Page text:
Six hours from Toronto, Boston and New York City, the Adirondacks region is the largest publicly protected area within the 48 states (one just can’t compete with how big Alaska is). One of the most unique aspects to this state park is that there are towns and villages existing within the wilderness—like Lake Placid, best known for hosting two Winter Olympics. Between your planned hiking, canoeing and camping excursions and recharging the lungs with that crisp mountain air, here are some of the spots to take a breather.
Raquette River Brewing
Though technically not on the river, this Tupper Lake brewery is close enough for kayakers to make a beeline here after a long day of paddling. Decades long home brewer Mark Jessie co-founded Raquette River Brewing the day after he retired, eventually opening a space in 2014, and just recently expanding to four 10-barrel fermenters to keep up with the demand. It’s hard to select just four of the different beers on tap for the $5 flights; the classics like IPA and red ale (no fancy names here, it is what it is) are refreshing and brewed well in small batches. Summer’s the time to visit, as their popular strawberry cilantro and orange coriander wheats become available. There’s spacious outdoor seating, live music on the weekends and Arthur’s BBQ Truck caters wings, ribs and more all drenched in finger-licking sauce.
Since June of last year, Origin Coffee has jolted the sleepy Main Street in Saranac Lake (population: 5,345) with some much-needed caffeine. The delicious coffee—from pour-over to espressos pulled from their La Marzocco machine—is supplied by Portland’s Coava Coffee Roasters, and the vision is led by young owner Jecinda Hughes. Also available at Origin is a rotating menu of soups, baked goods and lunch fare incorporating ingredients from local farms like Battenkill Valley Creamery, Asgaard Farm, and Fledging Crow Vegetables. Important note: closed on Sundays.
Liquids and Solids at the Handlebar
This is a restaurant that we’d visit every weekend if it were in Brooklyn. The Lake Placid joint—sharing a roof with Kreature butcher shop—skips the rustic/pretentious vibes and serves unforgettable upscale drinks and plates (hence the straightforward name Liquids and Solids) in a comfy atmosphere. Champagne meets Coco Lopez in the Mother’s Milk cocktail, while their “#1” makes use of beautiful Whistle Pig whiskey in ways we never tried. Their beer menu even includes a wild ale and Brettanomyces section. There’s something for even the pickiest out-of-town eaters here, from poutine to crispy pig head, with ingredients sourced from nearby farmers and producers. But we could just order the local cheeses, charcuterie (including kielbasa, salmon rillette, chicken liver butter) and their pickled vegetables and still leave beaming.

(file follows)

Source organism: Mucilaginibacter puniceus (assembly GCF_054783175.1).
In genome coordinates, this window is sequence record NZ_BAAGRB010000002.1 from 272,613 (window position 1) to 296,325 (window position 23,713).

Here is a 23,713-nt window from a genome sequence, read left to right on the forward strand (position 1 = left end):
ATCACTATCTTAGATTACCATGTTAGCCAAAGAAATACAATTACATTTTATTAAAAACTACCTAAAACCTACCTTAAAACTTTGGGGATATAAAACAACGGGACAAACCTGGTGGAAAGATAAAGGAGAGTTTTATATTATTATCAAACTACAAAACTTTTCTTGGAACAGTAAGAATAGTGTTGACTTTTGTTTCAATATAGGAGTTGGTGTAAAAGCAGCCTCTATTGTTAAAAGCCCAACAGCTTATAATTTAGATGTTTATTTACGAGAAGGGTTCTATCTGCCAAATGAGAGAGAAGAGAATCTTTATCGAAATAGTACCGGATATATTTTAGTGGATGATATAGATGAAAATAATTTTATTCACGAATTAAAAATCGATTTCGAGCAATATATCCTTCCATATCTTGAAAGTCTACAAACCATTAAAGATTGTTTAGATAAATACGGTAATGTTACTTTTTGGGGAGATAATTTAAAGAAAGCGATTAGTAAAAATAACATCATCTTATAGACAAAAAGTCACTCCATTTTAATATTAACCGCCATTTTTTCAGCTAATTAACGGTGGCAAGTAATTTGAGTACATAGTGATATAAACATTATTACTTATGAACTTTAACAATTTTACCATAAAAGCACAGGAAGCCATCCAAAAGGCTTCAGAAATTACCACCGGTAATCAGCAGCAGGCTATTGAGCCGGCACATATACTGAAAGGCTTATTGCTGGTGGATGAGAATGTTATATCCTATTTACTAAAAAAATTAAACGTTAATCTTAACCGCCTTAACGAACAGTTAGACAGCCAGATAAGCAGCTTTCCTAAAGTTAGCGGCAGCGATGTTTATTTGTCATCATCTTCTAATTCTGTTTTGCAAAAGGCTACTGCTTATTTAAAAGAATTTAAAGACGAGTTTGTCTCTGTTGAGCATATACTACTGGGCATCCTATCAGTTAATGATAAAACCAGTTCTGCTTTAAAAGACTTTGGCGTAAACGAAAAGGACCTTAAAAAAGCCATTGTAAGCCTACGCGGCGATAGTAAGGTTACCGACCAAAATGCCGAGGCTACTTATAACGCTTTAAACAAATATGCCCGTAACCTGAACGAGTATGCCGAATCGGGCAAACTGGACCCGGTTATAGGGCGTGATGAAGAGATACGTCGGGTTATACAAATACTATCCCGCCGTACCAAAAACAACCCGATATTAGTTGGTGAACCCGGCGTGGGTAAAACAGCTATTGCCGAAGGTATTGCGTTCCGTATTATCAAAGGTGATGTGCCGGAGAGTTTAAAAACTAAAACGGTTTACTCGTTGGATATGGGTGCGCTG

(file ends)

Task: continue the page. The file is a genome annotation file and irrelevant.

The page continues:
This five-star hotel, named after one of the High Peaks, is without a doubt the most luxurious accommodation in the Adirondacks. Whiteface Lodge does an impressive job of keeping you entertained on-site, despite the hiking that beckons and nature that surrounds. There is a 56-seat movie theater that screens three films a night (with unlimited free popcorn), an old-school bowling alley and game room, tennis courts, skating rink, nightly s’mores by the fire. Take the underground tunnel to the pools and hot tubs; guests also have access to the spa’s eucalyptus steam room and sauna. And because you’re in the middle of the woods, there’s a lot of space: the smallest room type is a one bedroom suite that can fit a family of four.
The Wild Walk
Close to celebrating its one-year anniversary, the new Wild Walk exhibit—part of The Wild Center—is an outdoor, elevated trail designed to change perspective. When you think about it, even when climbing the highest peaks, we are still on the ground-level. Different flora and fauna exists at different levels in the forest, and the educational-while-engaging Wild Walk offers a rare birds-eye view from the treetops (bonus: it’s accessible to all, and we saw powered wheelchairs and strollers scooting around with ease). Special events like Symphony of the Forest provide yet another unique experience; the Wild Walk is opened at 3AM for guests to experience the Adirondacks under the moonlit sky and hear what it’s up to at night. Don’t miss out on the cute otters, owls, bug-eating lectures and pure Adirondack maple syrup made on-site at The Wild Center, either.
Origin Coffee image courtesy of Due West Photography; Liquids and Solids image courtesy of the restaurant; all other images by Nara Shin